Talking of Greene, there is a scene in the 1999 Neil Jordan movie version of Greene’s 1951 novel The End of the Affair (that isn’t in the book) of a man, in a Brighton hotel, surreptitiously staging an affair in order to obtain a divorce from his wife. Brighton was always a town where illicit lovers weekended; Britain’s stern marriage laws allowed a couple to divorce if the husband was “caught” with a female (not his wife) in a bedroom. All that was needed to secure the divorce was a witness (invariably a paid-off hotel maid). Brighton was the most popular destination for these staged liaisons. Greene’s seedy vision of Brighton has stuck fast in the British public imagination—no matter how many beach raves, Gay Pride festivals, vintage car rallies or other alternatives the local tourism promotion board offers visitors.
Greene’s vision of Brighton as a haven for the criminal and the marginal has continued to grip crime writers’ imaginations. Brighton-born Danny Miller’s 2011 Kiss Me Quick (which for non-Brits is a famous seaside slogan printed on cheap hats) is the first in his Vince Treadwell series. It’s set in 1964 Brighton amid the battling Mods and Rockers with plenty of the sort of Brighton Greene would have felt at home in—illicit porno flicks, Corsican pimps down from London, drugs, police corruption and a dead girl. Kiss Me Quick delves into the bars, nightclubs, dirty weekend hotels and gambling joints of the town’s legendary past. In later books Miller has Treadwell move on from Brighton—first to Swinging 1960s London in The Gilded Edge (2012) and then to the sexy, suntanned French Riviera (well, nobody ever went to Brighton to get a serious tan!) in Exit The Thief (2014).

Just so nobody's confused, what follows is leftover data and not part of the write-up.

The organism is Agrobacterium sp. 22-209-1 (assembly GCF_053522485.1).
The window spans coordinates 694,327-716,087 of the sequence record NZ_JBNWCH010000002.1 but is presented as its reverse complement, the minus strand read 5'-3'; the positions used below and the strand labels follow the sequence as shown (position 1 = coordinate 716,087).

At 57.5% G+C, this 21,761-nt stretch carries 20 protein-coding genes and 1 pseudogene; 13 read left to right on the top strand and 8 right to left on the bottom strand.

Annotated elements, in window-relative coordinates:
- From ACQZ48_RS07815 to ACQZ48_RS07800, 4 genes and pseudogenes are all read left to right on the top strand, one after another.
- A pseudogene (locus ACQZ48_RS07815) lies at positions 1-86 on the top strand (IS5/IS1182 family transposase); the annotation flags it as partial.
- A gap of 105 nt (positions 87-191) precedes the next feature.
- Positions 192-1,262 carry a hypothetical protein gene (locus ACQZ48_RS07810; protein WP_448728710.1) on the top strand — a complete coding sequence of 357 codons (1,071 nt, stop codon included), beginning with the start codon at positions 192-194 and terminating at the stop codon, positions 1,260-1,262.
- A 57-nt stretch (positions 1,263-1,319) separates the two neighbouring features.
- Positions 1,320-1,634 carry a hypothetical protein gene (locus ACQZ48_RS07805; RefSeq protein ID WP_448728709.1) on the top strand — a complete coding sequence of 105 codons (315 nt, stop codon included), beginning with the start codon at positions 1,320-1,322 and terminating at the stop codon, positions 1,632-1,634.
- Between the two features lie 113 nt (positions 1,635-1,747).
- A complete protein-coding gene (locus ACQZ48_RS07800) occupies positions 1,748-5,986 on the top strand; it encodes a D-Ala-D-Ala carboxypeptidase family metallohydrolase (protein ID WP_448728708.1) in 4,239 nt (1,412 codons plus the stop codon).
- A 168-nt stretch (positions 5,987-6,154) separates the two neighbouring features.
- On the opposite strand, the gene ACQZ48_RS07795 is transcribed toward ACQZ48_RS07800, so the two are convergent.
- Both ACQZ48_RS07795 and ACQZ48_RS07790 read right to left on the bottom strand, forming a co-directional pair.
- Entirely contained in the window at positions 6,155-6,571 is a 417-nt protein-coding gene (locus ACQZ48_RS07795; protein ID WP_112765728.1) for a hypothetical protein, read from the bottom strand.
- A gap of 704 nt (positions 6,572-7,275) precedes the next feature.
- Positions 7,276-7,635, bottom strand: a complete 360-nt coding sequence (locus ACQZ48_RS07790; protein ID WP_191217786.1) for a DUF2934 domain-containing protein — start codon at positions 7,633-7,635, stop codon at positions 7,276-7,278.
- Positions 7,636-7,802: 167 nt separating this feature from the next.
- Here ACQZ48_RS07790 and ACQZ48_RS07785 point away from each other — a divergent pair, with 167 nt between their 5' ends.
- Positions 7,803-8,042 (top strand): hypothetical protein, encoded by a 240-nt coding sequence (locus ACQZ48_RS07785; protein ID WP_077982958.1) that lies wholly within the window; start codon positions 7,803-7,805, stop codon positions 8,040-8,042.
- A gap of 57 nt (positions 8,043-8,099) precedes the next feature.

Another local Brighton writer, Elly Griffith, has also been successfully mining the Brighton of Greeneland. The Zig Zag Girl (2014) brings together the unlikely pairing of Detective Inspector Edgar Stephens and slightly past-it seaside vaudeville magician Max Mephisto to solve a murder in 1950s Brighton. The pair team up again in Smoke and Mirrors (2015) when two kids go missing after a second-rate pantomime. They don’t get much of a breather before they have to confront an anarchist plot to bomb the pier in The Blood Card (2016) and then there’s a dead dancer from a nude tableau show (a form of entertainment that’s just so very 1950s Brighton!) in The Vanishing Box (2017). Each of the Stephens and Mephisto novels conjure (forgive the pun) the slightly down-at-heel post-war Brighton world of cheap end-of-the-pier entertainment shows, mouldering lodging houses that reek of the chip pan and smoky pubs serving warm beer.